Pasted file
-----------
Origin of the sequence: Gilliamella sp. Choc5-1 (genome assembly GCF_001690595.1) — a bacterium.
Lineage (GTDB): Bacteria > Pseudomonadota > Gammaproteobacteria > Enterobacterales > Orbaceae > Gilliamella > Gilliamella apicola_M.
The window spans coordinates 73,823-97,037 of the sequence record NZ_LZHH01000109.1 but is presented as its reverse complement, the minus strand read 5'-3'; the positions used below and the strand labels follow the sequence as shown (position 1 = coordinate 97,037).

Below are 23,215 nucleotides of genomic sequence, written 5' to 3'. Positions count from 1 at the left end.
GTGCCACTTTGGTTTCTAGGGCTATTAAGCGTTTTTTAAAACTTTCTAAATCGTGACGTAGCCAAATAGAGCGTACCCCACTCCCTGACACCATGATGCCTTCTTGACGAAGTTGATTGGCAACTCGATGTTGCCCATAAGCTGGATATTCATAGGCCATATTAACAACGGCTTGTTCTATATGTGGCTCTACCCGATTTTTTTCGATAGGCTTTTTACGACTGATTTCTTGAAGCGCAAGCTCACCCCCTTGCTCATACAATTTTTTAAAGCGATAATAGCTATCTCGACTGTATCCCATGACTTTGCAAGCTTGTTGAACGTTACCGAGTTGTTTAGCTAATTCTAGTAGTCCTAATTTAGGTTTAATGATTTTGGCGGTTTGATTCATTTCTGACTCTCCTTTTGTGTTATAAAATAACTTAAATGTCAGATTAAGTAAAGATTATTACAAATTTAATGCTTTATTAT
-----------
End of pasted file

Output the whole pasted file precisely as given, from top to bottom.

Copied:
Origin of the sequence: Gilliamella sp. Choc5-1 (genome assembly GCF_001690595.1) — a bacterium.
Lineage (GTDB): Bacteria > Pseudomonadota > Gammaproteobacteria > Enterobacterales > Orbaceae > Gilliamella > Gilliamella apicola_M.
The window spans coordinates 73,823-97,037 of the sequence record NZ_LZHH01000109.1 but is presented as its reverse complement, the minus strand read 5'-3'; the positions used below and the strand labels follow the sequence as shown (position 1 = coordinate 97,037).

Below are 23,215 nucleotides of genomic sequence, written 5' to 3'. Positions count from 1 at the left end.
GTGCCACTTTGGTTTCTAGGGCTATTAAGCGTTTTTTAAAACTTTCTAAATCGTGACGTAGCCAAATAGAGCGTACCCCACTCCCTGACACCATGATGCCTTCTTGACGAAGTTGATTGGCAACTCGATGTTGCCCATAAGCTGGATATTCATAGGCCATATTAACAACGGCTTGTTCTATATGTGGCTCTACCCGATTTTTTTCGATAGGCTTTTTACGACTGATTTCTTGAAGCGCAAGCTCACCCCCTTGCTCATACAATTTTTTAAAGCGATAATAGCTATCTCGACTGTATCCCATGACTTTGCAAGCTTGTTGAACGTTACCGAGTTGTTTAGCTAATTCTAGTAGTCCTAATTTAGGTTTAATGATTTTGGCGGTTTGATTCATTTCTGACTCTCCTTTTGTGTTATAAAATAACTTAAATGTCAGATTAAGTAAAGATTATTACAAATTTAATGCTTTATTAT